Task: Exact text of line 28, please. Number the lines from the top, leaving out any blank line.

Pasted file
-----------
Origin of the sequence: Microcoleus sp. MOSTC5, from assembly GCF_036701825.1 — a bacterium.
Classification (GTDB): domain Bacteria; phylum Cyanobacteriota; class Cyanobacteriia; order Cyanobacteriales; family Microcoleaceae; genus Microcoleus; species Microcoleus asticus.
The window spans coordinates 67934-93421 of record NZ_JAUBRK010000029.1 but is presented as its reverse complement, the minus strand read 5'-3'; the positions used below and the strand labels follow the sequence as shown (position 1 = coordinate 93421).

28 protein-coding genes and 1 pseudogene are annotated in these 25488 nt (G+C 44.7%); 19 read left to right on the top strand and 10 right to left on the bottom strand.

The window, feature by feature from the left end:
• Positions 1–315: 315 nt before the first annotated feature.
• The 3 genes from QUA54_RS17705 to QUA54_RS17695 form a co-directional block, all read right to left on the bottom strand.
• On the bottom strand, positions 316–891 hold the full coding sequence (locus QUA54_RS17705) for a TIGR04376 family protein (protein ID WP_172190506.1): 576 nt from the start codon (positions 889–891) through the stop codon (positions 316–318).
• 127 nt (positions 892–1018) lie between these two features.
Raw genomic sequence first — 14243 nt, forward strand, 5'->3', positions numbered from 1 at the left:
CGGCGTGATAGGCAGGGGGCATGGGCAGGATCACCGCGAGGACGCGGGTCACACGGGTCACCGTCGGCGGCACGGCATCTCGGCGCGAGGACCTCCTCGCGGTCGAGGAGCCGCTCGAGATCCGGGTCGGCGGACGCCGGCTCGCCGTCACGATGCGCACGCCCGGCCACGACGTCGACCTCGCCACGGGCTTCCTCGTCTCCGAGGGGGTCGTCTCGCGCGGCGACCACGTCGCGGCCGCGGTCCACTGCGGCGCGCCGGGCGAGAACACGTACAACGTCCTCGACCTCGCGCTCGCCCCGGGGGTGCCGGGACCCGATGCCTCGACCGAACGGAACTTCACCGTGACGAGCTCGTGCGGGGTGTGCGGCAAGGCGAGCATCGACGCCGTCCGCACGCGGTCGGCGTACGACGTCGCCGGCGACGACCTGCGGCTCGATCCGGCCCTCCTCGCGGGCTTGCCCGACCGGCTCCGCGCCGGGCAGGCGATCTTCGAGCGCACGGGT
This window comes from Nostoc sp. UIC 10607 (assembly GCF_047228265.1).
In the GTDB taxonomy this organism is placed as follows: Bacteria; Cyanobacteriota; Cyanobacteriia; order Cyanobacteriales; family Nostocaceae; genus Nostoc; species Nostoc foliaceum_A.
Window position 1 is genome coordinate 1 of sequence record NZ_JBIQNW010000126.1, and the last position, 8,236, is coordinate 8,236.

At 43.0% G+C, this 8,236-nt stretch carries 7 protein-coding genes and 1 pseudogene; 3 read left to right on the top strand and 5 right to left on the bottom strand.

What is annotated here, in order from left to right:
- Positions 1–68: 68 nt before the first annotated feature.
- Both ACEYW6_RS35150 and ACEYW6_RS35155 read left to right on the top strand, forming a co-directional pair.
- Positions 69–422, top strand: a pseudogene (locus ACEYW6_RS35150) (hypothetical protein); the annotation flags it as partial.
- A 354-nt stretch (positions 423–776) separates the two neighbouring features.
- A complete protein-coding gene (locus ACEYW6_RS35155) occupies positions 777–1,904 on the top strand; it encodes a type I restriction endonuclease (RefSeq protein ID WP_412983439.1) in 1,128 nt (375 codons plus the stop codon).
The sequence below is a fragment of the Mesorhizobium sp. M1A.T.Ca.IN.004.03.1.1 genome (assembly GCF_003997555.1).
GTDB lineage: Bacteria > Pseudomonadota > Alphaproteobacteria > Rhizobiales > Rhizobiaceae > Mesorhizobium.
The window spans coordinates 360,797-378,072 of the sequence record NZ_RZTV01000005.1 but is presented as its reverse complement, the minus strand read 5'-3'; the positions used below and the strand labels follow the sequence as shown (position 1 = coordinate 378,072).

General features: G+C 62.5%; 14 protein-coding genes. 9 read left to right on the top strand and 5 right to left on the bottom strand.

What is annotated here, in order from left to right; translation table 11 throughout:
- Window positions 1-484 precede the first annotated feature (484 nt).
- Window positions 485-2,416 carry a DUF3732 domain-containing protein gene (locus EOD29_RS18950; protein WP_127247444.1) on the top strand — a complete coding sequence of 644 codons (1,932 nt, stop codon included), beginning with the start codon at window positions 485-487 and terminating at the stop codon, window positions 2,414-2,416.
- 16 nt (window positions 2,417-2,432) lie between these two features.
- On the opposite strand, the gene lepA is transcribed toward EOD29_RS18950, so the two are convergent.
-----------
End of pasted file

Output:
- Window positions 485-2,416 carry a DUF3732 domain-containing protein gene (locus EOD29_RS18950; protein WP_127247444.1) on the top strand — a complete coding sequence of 644 codons (1,932 nt, stop codon included), beginning with the start codon at window positions 485-487 and terminating at the stop codon, window positions 2,414-2,416.